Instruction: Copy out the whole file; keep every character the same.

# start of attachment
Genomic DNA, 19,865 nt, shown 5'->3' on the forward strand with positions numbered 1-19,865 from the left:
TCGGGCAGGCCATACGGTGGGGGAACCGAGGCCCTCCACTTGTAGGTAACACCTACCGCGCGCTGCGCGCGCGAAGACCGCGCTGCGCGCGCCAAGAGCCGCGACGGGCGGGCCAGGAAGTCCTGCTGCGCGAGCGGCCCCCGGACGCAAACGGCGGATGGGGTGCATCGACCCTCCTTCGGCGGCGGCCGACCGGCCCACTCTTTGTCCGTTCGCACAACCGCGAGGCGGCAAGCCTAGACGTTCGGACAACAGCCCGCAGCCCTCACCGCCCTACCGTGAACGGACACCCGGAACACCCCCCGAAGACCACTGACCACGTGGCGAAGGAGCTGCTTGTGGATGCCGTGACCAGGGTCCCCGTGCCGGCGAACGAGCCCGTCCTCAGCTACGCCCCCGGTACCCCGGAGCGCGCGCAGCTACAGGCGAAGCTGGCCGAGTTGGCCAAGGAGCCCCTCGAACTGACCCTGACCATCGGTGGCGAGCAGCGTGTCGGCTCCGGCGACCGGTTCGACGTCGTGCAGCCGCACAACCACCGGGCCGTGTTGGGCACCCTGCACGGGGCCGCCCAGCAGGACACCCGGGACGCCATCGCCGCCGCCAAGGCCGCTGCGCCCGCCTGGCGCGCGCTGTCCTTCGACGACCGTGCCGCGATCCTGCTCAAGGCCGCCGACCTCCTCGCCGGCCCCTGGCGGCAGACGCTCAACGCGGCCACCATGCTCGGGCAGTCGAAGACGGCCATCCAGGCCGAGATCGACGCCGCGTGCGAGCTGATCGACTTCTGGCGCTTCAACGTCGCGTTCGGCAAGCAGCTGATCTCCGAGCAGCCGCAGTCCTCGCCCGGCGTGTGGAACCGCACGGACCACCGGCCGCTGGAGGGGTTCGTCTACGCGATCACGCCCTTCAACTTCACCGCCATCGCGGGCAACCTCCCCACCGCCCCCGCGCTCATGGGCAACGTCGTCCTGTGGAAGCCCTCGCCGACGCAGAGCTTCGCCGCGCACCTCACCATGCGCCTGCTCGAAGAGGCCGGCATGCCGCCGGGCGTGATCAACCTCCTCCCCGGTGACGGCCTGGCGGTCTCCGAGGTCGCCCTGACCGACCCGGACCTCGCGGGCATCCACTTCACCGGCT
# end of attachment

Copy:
Genomic DNA, 19,865 nt, shown 5'->3' on the forward strand with positions numbered 1-19,865 from the left:
TCGGGCAGGCCATACGGTGGGGGAACCGAGGCCCTCCACTTGTAGGTAACACCTACCGCGCGCTGCGCGCGCGAAGACCGCGCTGCGCGCGCCAAGAGCCGCGACGGGCGGGCCAGGAAGTCCTGCTGCGCGAGCGGCCCCCGGACGCAAACGGCGGATGGGGTGCATCGACCCTCCTTCGGCGGCGGCCGACCGGCCCACTCTTTGTCCGTTCGCACAACCGCGAGGCGGCAAGCCTAGACGTTCGGACAACAGCCCGCAGCCCTCACCGCCCTACCGTGAACGGACACCCGGAACACCCCCCGAAGACCACTGACCACGTGGCGAAGGAGCTGCTTGTGGATGCCGTGACCAGGGTCCCCGTGCCGGCGAACGAGCCCGTCCTCAGCTACGCCCCCGGTACCCCGGAGCGCGCGCAGCTACAGGCGAAGCTGGCCGAGTTGGCCAAGGAGCCCCTCGAACTGACCCTGACCATCGGTGGCGAGCAGCGTGTCGGCTCCGGCGACCGGTTCGACGTCGTGCAGCCGCACAACCACCGGGCCGTGTTGGGCACCCTGCACGGGGCCGCCCAGCAGGACACCCGGGACGCCATCGCCGCCGCCAAGGCCGCTGCGCCCGCCTGGCGCGCGCTGTCCTTCGACGACCGTGCCGCGATCCTGCTCAAGGCCGCCGACCTCCTCGCCGGCCCCTGGCGGCAGACGCTCAACGCGGCCACCATGCTCGGGCAGTCGAAGACGGCCATCCAGGCCGAGATCGACGCCGCGTGCGAGCTGATCGACTTCTGGCGCTTCAACGTCGCGTTCGGCAAGCAGCTGATCTCCGAGCAGCCGCAGTCCTCGCCCGGCGTGTGGAACCGCACGGACCACCGGCCGCTGGAGGGGTTCGTCTACGCGATCACGCCCTTCAACTTCACCGCCATCGCGGGCAACCTCCCCACCGCCCCCGCGCTCATGGGCAACGTCGTCCTGTGGAAGCCCTCGCCGACGCAGAGCTTCGCCGCGCACCTCACCATGCGCCTGCTCGAAGAGGCCGGCATGCCGCCGGGCGTGATCAACCTCCTCCCCGGTGACGGCCTGGCGGTCTCCGAGGTCGCCCTGACCGACCCGGACCTCGCGGGCATCCACTTCACCGGCT